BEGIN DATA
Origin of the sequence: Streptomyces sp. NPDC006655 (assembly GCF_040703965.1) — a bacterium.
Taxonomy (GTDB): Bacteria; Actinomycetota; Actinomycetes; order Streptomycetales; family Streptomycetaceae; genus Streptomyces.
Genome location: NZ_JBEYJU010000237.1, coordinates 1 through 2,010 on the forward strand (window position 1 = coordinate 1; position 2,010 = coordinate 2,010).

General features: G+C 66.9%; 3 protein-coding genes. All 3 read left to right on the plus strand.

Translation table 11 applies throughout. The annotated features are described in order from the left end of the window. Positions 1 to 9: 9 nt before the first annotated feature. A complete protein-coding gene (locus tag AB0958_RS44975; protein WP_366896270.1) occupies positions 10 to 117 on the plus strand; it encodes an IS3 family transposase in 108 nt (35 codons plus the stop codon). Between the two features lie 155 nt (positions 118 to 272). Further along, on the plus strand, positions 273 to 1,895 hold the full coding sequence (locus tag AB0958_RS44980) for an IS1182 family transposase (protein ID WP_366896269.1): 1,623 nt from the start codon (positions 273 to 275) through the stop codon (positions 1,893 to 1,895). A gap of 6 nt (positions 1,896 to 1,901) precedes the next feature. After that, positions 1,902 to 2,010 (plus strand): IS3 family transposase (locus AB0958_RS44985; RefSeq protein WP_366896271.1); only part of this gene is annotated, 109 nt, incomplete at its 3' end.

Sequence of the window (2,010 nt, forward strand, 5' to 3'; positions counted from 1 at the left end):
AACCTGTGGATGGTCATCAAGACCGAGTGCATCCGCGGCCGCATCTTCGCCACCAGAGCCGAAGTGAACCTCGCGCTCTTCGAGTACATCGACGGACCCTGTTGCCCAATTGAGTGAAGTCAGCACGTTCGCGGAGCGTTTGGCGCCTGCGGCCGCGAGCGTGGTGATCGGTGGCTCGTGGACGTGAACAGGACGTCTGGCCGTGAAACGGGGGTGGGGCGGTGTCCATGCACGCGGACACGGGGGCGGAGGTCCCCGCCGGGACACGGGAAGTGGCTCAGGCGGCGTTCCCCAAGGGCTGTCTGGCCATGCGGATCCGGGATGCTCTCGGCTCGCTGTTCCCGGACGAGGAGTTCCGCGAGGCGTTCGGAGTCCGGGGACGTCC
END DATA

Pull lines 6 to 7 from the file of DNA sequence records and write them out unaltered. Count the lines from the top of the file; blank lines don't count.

Sequence of the window (2,010 nt, forward strand, 5' to 3'; positions counted from 1 at the left end):
AACCTGTGGATGGTCATCAAGACCGAGTGCATCCGCGGCCGCATCTTCGCCACCAGAGCCGAAGTGAACCTCGCGCTCTTCGAGTACATCGACGGACCCTGTTGCCCAATTGAGTGAAGTCAGCACGTTCGCGGAGCGTTTGGCGCCTGCGGCCGCGAGCGTGGTGATCGGTGGCTCGTGGACGTGAACAGGACGTCTGGCCGTGAAACGGGGGTGGGGCGGTGTCCATGCACGCGGACACGGGGGCGGAGGTCCCCGCCGGGACACGGGAAGTGGCTCAGGCGGCGTTCCCCAAGGGCTGTCTGGCCATGCGGATCCGGGATGCTCTCGGCTCGCTGTTCCCGGACGAGGAGTTCCGCGAGGCGTTCGGAGTCCGGGGACGTCC